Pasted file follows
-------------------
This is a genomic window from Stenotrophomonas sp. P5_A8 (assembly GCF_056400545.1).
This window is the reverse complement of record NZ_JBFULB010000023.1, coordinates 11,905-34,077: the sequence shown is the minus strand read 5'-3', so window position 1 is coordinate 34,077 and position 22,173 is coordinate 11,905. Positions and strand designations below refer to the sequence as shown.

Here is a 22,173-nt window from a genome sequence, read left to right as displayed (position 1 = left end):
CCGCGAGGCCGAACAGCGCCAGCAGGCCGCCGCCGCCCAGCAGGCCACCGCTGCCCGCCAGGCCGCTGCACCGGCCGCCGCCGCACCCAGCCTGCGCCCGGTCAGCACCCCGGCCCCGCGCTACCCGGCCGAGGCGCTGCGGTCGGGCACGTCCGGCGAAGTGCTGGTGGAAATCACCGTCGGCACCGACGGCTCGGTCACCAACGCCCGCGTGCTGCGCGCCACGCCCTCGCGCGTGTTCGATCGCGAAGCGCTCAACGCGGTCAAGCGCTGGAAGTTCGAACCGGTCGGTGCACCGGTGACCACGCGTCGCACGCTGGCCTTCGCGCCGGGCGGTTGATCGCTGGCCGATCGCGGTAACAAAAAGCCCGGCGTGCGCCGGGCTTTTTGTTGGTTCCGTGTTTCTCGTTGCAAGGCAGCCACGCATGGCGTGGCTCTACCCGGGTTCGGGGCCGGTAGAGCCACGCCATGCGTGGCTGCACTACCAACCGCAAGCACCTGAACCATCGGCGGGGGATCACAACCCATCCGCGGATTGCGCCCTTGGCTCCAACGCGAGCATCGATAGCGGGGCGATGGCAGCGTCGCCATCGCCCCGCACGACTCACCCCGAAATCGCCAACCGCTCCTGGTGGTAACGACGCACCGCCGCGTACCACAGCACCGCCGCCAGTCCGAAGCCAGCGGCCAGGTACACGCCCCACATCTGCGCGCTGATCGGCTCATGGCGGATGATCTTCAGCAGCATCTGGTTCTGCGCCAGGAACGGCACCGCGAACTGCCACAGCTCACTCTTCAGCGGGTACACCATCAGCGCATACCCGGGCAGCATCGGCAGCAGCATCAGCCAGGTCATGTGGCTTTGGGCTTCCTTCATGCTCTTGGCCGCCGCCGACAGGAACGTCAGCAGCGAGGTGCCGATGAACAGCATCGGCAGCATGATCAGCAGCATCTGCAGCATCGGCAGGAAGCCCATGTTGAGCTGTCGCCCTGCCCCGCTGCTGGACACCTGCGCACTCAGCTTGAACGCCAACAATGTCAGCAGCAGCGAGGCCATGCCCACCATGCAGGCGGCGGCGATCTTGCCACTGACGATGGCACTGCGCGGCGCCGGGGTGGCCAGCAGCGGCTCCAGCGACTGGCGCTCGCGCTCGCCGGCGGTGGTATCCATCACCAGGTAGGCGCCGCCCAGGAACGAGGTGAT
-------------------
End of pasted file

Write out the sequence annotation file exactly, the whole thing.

This is a genomic window from Stenotrophomonas sp. P5_A8 (assembly GCF_056400545.1).
This window is the reverse complement of record NZ_JBFULB010000023.1, coordinates 11,905-34,077: the sequence shown is the minus strand read 5'-3', so window position 1 is coordinate 34,077 and position 22,173 is coordinate 11,905. Positions and strand designations below refer to the sequence as shown.

Here is a 22,173-nt window from a genome sequence, read left to right as displayed (position 1 = left end):
CCGCGAGGCCGAACAGCGCCAGCAGGCCGCCGCCGCCCAGCAGGCCACCGCTGCCCGCCAGGCCGCTGCACCGGCCGCCGCCGCACCCAGCCTGCGCCCGGTCAGCACCCCGGCCCCGCGCTACCCGGCCGAGGCGCTGCGGTCGGGCACGTCCGGCGAAGTGCTGGTGGAAATCACCGTCGGCACCGACGGCTCGGTCACCAACGCCCGCGTGCTGCGCGCCACGCCCTCGCGCGTGTTCGATCGCGAAGCGCTCAACGCGGTCAAGCGCTGGAAGTTCGAACCGGTCGGTGCACCGGTGACCACGCGTCGCACGCTGGCCTTCGCGCCGGGCGGTTGATCGCTGGCCGATCGCGGTAACAAAAAGCCCGGCGTGCGCCGGGCTTTTTGTTGGTTCCGTGTTTCTCGTTGCAAGGCAGCCACGCATGGCGTGGCTCTACCCGGGTTCGGGGCCGGTAGAGCCACGCCATGCGTGGCTGCACTACCAACCGCAAGCACCTGAACCATCGGCGGGGGATCACAACCCATCCGCGGATTGCGCCCTTGGCTCCAACGCGAGCATCGATAGCGGGGCGATGGCAGCGTCGCCATCGCCCCGCACGACTCACCCCGAAATCGCCAACCGCTCCTGGTGGTAACGACGCACCGCCGCGTACCACAGCACCGCCGCCAGTCCGAAGCCAGCGGCCAGGTACACGCCCCACATCTGCGCGCTGATCGGCTCATGGCGGATGATCTTCAGCAGCATCTGGTTCTGCGCCAGGAACGGCACCGCGAACTGCCACAGCTCACTCTTCAGCGGGTACACCATCAGCGCATACCCGGGCAGCATCGGCAGCAGCATCAGCCAGGTCATGTGGCTTTGGGCTTCCTTCATGCTCTTGGCCGCCGCCGACAGGAACGTCAGCAGCGAGGTGCCGATGAACAGCATCGGCAGCATGATCAGCAGCATCTGCAGCATCGGCAGGAAGCCCATGTTGAGCTGTCGCCCTGCCCCGCTGCTGGACACCTGCGCACTCAGCTTGAACGCCAACAATGTCAGCAGCAGCGAGGCCATGCCCACCATGCAGGCGGCGGCGATCTTGCCACTGACGATGGCACTGCGCGGCGCCGGGGTGGCCAGCAGCGGCTCCAGCGACTGGCGCTCGCGCTCGCCGGCGGTGGTATCCATCACCAGGTAGGCGCCGCCCAGGAACGAGGTGAT